Evil And Lord Of The Flies Analysis

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Lord of the Flies by William Golding is an explanation of the tendencies of human nature. Likewise, Khalil Gibran’s poem GOOD and EVIL puts forth a very similar message, of the power struggle between GOOD and EVIL within ourselves. Evil is the more tempting of the 2 powers. But, the human race has evolved over thousands of years to become tenacious, to fight for survival. To hold a metaphorical light in a dark, unpropitious situation. Both works ask us: what are the limits of the human spirit and how do we fight EVIL within ourselves?
Similarly, in the book Lord of the Flies, EVIL is presented as being innate, unwanted, even though it can be used to motivate and aid us in critical situations. When the boys first discovered they were marooned
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Golding certainly gives us a view of the personalities of the characters, and also the influences present in the country at the time. An intriguing point is when Simon is presented as a Jesus-esque figure. He is kind, mends the huts (Jesus was a carpenter), and provides the children with the fruit they can’t reach. This also falls in line with the message the Bible presents us with, to live selflessly and to put others needs before your own without haste. In the case of Simon “communicating” with the pigs head, he learned that there is no beast to be afraid of- the only entity to be afraid of is the evil inside. Ergo, the beast is seen as a metaphor alluding to the evil within all human beings. It is interesting that Jack and his group are the first to succumb to their primal, savage, urges, because they were choir boys at a presumably christian school. “In your longing for your giant self lies your goodness: and that longing is in all of you. But in some of you that longing is a torrent rushing with might to the sea, carrying the secrets of the hillsides and the songs of the forest.” (Gibran) This is a passage that relates very well to the scene when Simon was killed after discovering the body on the mountain, and was trying to explain that the beast isn’t real before he was consequently killed. He was thrown into the sea, and he floated away, carrying away the secret of the…show more content…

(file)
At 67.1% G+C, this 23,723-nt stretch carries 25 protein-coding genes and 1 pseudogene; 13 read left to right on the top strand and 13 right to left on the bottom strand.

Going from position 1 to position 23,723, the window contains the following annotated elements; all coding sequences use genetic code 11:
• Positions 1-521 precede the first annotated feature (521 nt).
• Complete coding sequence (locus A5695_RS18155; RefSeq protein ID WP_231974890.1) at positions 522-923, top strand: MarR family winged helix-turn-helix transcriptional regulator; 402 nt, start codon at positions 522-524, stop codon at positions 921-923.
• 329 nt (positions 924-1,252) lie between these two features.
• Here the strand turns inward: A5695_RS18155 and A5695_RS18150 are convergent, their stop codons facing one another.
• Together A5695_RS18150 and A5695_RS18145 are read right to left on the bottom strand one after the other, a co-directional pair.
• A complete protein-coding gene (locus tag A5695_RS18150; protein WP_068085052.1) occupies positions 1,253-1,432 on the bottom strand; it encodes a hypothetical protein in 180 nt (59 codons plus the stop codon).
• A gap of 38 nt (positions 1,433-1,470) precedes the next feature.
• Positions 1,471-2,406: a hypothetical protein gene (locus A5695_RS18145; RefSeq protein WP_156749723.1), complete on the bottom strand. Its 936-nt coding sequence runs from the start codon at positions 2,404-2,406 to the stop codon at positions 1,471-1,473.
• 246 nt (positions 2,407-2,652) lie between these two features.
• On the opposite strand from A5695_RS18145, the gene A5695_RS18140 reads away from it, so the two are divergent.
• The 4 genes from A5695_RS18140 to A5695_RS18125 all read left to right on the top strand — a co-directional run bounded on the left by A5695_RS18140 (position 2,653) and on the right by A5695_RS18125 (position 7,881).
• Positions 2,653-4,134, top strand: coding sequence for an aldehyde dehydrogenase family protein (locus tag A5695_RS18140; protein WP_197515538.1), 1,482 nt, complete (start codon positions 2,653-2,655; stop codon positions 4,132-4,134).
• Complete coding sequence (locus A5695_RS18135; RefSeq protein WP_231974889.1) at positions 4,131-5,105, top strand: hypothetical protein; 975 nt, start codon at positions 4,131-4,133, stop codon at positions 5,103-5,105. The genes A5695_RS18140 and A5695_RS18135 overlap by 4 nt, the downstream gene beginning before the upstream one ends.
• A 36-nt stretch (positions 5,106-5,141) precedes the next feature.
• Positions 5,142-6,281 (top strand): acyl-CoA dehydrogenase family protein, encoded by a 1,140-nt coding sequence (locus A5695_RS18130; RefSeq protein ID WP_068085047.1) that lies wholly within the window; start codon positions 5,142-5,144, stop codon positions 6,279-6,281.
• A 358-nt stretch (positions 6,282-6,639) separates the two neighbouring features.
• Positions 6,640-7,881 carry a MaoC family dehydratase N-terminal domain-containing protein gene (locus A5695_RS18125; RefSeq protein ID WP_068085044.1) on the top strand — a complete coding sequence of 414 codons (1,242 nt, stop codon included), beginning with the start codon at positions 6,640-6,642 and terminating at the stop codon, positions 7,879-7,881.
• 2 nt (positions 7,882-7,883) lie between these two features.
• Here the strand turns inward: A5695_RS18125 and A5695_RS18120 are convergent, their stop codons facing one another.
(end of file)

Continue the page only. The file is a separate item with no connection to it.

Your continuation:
Simon’s selflessness is best described in the line “you are good when you strive to give yourself” (Gibran) . But, “yet you are not evil when you seek gain for yourself.” At what point is the line crossed between being too egotistical? Jack and Roger obviously ignored the pressures, or “rules” that the society that they had been forgotten by to further advance themselves at a cost to others, and it eventually became a part of their life, like a game to them. We get early implications of what is to come when they abandon the smoke fire (Jack and his group) and go to hunt pigs and when Ralph asks them why they left their post, they instead give him a play by play on how they almost killed a pig. The key word there is “almost”. They could have killed the pig, but they didn’t realize they had it in them until they replayed the situation in their head. Once they tasted blood at first, they couldn’t stop. The power their ability to hold the life of another creature in their hand eventually consumed them, and led to one too many people dying. Jack believed that “you are good when you walk to your goal firmly and with bold steps.”, except his goal was all consuming power and anyone who stood in his way wouldn’t stand a chance. So, does that make him righteous? It certainly isn’t
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